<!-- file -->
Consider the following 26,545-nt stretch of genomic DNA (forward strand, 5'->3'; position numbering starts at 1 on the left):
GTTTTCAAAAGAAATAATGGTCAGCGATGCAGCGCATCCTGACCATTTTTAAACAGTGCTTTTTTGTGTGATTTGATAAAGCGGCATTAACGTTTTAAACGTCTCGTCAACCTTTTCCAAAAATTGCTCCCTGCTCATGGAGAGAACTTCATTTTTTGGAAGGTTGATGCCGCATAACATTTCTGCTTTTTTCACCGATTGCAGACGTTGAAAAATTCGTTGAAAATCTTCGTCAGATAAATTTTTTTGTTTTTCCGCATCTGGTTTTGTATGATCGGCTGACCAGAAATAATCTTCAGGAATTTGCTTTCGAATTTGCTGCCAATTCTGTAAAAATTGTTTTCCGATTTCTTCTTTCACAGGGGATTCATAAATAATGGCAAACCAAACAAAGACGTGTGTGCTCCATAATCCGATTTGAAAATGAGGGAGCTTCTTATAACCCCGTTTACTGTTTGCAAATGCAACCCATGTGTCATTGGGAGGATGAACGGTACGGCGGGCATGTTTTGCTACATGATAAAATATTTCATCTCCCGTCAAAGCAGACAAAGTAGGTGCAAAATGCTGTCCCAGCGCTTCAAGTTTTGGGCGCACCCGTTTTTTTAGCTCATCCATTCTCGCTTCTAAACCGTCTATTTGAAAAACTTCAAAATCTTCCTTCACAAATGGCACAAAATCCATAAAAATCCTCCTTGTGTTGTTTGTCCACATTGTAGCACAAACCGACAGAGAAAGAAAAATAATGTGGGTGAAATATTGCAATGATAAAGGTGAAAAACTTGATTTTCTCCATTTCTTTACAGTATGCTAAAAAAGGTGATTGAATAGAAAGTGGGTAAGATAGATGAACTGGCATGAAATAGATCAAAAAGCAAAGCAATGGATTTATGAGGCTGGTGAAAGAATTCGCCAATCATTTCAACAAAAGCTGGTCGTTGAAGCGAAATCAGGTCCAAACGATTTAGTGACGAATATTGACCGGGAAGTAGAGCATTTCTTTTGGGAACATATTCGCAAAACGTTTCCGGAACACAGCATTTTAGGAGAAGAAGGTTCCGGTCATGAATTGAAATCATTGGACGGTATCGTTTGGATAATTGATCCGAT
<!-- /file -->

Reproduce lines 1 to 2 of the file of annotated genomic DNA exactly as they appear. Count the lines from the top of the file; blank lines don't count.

Consider the following 26,545-nt stretch of genomic DNA (forward strand, 5'->3'; position numbering starts at 1 on the left):
GTTTTCAAAAGAAATAATGGTCAGCGATGCAGCGCATCCTGACCATTTTTAAACAGTGCTTTTTTGTGTGATTTGATAAAGCGGCATTAACGTTTTAAACGTCTCGTCAACCTTTTCCAAAAATTGCTCCCTGCTCATGGAGAGAACTTCATTTTTTGGAAGGTTGATGCCGCATAACATTTCTGCTTTTTTCACCGATTGCAGACGTTGAAAAATTCGTTGAAAATCTTCGTCAGATAAATTTTTTTGTTTTTCCGCATCTGGTTTTGTATGATCGGCTGACCAGAAATAATCTTCAGGAATTTGCTTTCGAATTTGCTGCCAATTCTGTAAAAATTGTTTTCCGATTTCTTCTTTCACAGGGGATTCATAAATAATGGCAAACCAAACAAAGACGTGTGTGCTCCATAATCCGATTTGAAAATGAGGGAGCTTCTTATAACCCCGTTTACTGTTTGCAAATGCAACCCATGTGTCATTGGGAGGATGAACGGTACGGCGGGCATGTTTTGCTACATGATAAAATATTTCATCTCCCGTCAAAGCAGACAAAGTAGGTGCAAAATGCTGTCCCAGCGCTTCAAGTTTTGGGCGCACCCGTTTTTTTAGCTCATCCATTCTCGCTTCTAAACCGTCTATTTGAAAAACTTCAAAATCTTCCTTCACAAATGGCACAAAATCCATAAAAATCCTCCTTGTGTTGTTTGTCCACATTGTAGCACAAACCGACAGAGAAAGAAAAATAATGTGGGTGAAATATTGCAATGATAAAGGTGAAAAACTTGATTTTCTCCATTTCTTTACAGTATGCTAAAAAAGGTGATTGAATAGAAAGTGGGTAAGATAGATGAACTGGCATGAAATAGATCAAAAAGCAAAGCAATGGATTTATGAGGCTGGTGAAAGAATTCGCCAATCATTTCAACAAAAGCTGGTCGTTGAAGCGAAATCAGGTCCAAACGATTTAGTGACGAATATTGACCGGGAAGTAGAGCATTTCTTTTGGGAACATATTCGCAAAACGTTTCCGGAACACAGCATTTTAGGAGAAGAAGGTTCCGGTCATGAATTGAAATCATTGGACGGTATCGTTTGGATAATTGATCCGAT